Dana Moore has been pastor of Second Baptist Church in Corpus Christi nine years. From deep in the heart of one Texan, he shares his background and thoughts on church and ministry. To suggest a Baptist General Convention of Texas-affiliated minister to be featured in this column, or to apply to be featured yourself, click here.
• Where else have you served in ministry, and what were your positions there?
I have been pastor of Pleasant Valley Baptist Church in Amarillo, Mustang Baptist Church in Pilot Point and New Salem Baptist Church in Lott.
• Where did you grow up?
• How did you come to faith in Christ?
The witness of my parents and Sunday school teachers was powerful on me as a young child. I believed what they taught me about salvation and told my parents I wanted to receive Jesus. My mother took me to talk to our pastor, Paul Stephens, and at the age of 6, I was terrified when I met him. He was larger than life to me. Bro. Paul wanted to wait to baptize me, but I was adamant about my belief. Eventually, he relented, and at 6 I was baptized.
• Where were you educated, and what degrees did you receive?
Baylor University, bachelor of arts
Southwestern Baptist Theological Seminary, master of divinity and doctor of philosophy
• Why do you feel called into ministry?
One Sunday, a deacon preached for the pastor while he was away. It surprised me as a youth to learn someone other than a minister could preach and thought how I might like to do that someday. Years later, as a junior in high school, I began to pray about what profession God would lead me to fulfill. Nothing interested me. Still, there was that memory of a deacon filling in years ago to preach for the pastor, which intrigued me. Was God using my desire to preach one sermon someday as way of calling me into the ministry?
I prayed all the more and began using 1 Timothy 3:1 in my prayers, “Whoever aspires to be an overseer desires a noble task.” If God wanted me to be a pastor, then he needed to give me a desire to do so. Ever since then, God has consistently fueled the flames of desire to serve him as pastor of a local church.
• What is your favorite aspect of ministry? Why?
Seeing disciples of Jesus developed, whether it’s one coming to faith for the first time or a long-time saint learning to see God more clearly. What really excites me in the whole process is passing along insight into the Bible and how that insight may be applied to life.
• What one aspect of congregational life gives you the greatest joy?
I love hearing testimonies focusing on how Jesus is affecting people’s lives. These “Jesus stories” inspire and encourage me and the whole church. Whether they are ordinary or miraculous, it’s always a joy to hear how Jesus is impacting lives.
• What one aspect of congregational life would you like to change?
The attitude that we’re good exactly as we are right now. The notion that there’s no need for improvement or change. In reality, none of us is so good that we only need some fine-tuning in our lives to achieve all that God wants us to be.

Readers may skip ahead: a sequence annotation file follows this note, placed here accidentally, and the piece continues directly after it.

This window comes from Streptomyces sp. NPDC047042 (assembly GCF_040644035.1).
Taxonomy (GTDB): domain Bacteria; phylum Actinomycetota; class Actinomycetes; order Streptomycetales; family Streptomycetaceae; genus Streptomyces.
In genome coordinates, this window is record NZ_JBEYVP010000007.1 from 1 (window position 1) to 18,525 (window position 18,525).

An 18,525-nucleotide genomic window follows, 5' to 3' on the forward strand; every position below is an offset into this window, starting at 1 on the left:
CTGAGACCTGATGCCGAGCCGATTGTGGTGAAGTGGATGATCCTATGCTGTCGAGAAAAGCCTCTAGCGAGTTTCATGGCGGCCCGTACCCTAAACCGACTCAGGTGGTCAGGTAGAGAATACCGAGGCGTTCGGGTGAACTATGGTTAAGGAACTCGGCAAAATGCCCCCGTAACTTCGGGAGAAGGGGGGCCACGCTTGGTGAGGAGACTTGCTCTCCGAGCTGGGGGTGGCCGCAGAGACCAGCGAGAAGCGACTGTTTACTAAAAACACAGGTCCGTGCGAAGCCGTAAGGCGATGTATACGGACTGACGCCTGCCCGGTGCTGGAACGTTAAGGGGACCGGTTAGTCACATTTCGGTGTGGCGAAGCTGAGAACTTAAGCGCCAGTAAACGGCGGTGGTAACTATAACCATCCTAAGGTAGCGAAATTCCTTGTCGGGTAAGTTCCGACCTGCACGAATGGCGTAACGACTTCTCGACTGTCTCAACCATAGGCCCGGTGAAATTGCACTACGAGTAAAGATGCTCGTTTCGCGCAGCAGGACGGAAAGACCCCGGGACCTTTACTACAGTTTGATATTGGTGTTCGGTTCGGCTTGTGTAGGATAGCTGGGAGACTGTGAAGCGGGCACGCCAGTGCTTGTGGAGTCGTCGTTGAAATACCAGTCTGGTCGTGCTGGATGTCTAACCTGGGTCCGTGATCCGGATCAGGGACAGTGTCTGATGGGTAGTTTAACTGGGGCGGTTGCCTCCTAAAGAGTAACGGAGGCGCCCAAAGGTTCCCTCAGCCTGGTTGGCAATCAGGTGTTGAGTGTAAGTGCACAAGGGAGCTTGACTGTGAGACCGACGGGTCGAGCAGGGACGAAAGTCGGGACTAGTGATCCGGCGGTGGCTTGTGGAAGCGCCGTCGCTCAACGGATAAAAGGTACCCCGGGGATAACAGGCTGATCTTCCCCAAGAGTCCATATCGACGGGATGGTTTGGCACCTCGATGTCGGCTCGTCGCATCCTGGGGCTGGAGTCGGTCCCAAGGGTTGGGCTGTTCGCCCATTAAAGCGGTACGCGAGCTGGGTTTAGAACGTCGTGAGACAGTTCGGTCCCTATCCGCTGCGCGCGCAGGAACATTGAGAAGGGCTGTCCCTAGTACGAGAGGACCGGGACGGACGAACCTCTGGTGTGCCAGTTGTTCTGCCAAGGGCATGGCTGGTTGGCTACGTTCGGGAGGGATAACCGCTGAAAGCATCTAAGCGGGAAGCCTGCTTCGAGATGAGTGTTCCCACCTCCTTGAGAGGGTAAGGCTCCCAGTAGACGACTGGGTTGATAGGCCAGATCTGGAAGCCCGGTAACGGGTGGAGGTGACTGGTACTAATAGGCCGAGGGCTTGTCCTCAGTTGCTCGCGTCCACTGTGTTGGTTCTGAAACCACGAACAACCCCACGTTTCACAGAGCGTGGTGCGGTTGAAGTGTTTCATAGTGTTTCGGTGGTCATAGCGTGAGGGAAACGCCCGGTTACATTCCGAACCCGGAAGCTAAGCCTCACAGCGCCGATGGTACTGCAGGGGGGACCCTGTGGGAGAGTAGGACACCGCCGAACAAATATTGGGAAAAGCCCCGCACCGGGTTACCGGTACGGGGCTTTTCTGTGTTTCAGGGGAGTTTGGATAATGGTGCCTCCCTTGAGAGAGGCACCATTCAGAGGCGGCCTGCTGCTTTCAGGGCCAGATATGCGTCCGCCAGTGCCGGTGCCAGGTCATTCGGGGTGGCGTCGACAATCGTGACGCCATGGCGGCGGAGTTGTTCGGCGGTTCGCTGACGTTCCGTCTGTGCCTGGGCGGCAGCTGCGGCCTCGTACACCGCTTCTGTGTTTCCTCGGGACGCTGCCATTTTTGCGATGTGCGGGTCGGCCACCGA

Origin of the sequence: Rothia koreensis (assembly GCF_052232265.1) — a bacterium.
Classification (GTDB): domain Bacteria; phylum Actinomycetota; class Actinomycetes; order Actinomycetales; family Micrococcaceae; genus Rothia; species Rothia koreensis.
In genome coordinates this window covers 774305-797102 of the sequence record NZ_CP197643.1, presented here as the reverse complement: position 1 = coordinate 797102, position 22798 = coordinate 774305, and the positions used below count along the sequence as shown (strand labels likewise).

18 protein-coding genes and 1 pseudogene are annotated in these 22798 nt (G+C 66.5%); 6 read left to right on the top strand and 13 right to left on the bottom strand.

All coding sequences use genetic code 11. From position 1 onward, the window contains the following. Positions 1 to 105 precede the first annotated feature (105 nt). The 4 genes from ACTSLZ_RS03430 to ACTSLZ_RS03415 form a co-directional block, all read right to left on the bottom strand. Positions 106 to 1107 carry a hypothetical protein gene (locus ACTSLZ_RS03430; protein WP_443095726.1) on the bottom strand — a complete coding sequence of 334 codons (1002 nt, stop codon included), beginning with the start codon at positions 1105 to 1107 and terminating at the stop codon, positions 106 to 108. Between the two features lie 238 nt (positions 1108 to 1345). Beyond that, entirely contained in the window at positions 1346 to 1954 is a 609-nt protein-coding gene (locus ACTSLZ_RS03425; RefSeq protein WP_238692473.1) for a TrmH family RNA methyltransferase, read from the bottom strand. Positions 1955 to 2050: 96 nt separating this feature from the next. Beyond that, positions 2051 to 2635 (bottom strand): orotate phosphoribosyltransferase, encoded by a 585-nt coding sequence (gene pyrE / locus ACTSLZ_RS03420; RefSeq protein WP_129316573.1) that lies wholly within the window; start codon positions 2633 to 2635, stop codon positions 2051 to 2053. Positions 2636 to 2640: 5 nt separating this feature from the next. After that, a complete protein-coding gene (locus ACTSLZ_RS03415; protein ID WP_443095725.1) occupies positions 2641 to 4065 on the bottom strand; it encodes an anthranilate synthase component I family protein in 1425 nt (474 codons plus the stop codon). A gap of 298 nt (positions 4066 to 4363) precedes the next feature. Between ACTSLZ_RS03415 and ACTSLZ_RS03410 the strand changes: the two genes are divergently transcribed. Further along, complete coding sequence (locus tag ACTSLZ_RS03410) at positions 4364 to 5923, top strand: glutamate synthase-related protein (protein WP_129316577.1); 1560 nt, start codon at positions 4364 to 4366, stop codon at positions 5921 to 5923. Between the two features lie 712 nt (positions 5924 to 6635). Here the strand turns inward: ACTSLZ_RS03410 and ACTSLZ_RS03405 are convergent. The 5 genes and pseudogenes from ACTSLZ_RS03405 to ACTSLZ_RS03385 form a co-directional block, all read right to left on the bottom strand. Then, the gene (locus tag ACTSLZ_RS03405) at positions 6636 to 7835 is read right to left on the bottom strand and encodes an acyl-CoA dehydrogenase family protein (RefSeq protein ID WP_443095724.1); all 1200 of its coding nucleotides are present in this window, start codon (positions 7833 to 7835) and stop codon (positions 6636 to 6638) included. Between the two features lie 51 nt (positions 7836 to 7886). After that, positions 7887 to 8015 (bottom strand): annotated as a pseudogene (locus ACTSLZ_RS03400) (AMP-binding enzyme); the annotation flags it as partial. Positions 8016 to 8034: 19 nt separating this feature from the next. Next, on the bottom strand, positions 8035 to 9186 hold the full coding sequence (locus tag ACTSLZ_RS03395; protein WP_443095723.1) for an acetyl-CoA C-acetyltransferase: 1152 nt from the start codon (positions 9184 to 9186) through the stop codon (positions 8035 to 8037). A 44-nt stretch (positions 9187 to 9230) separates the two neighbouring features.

• How has your ministry or your perspective on ministry changed?
Grace has grown in importance through the years. Being gracious has far exceeded the value of being certain, which I had in abundance when I was young.
• How do you expect congregational life to change in the next 10 to 20 years?
My concern is that society is going to continue to drive change in the church instead of the church leading society to change.
• What do you wish more lay people knew about ministry or, specifically, your ministry?
The absolute joy of being used by God to bless others. If more lay people had that experience, then more would get involved in ministry.
• What would you change about the Baptist denomination—state, nation or local?
I would accelerate the effort in getting more minorities and women into leadership roles. Also, we need younger people to be more involved in all areas of Baptist work. It seems the value of cooperative work isn’t as valued as it once was, and only through cooperative efforts can great work be done.
• Who were/are your mentors, and how did/do they influence you?
Robert Cupps was called to be pastor of the church where I grew up about the same time I started my first pastorate. Robert gave me valuable guidance and insight into leading a local community of faith. Also, Dan Kent, my Old Testament adviser at Southwestern Seminary, quietly and humbly grew my thirst for studying God’s word in an academic environment.
• What did you learn on the job you wish you learned in seminary?
The amount of time and effort a pastor must spend on administrative matters surprised me. Specifically, the amount of attention church buildings need still amazes me today.
• If you could get one “do over” in ministry, what would it be, and why?
I wish I would have been a better listener. My tendency is toward being hyperactive, which works against listening to others naturally. It is something I still struggle with, and I wish I would have known much earlier the importance of giving my full attention to everyone I came into contact with.
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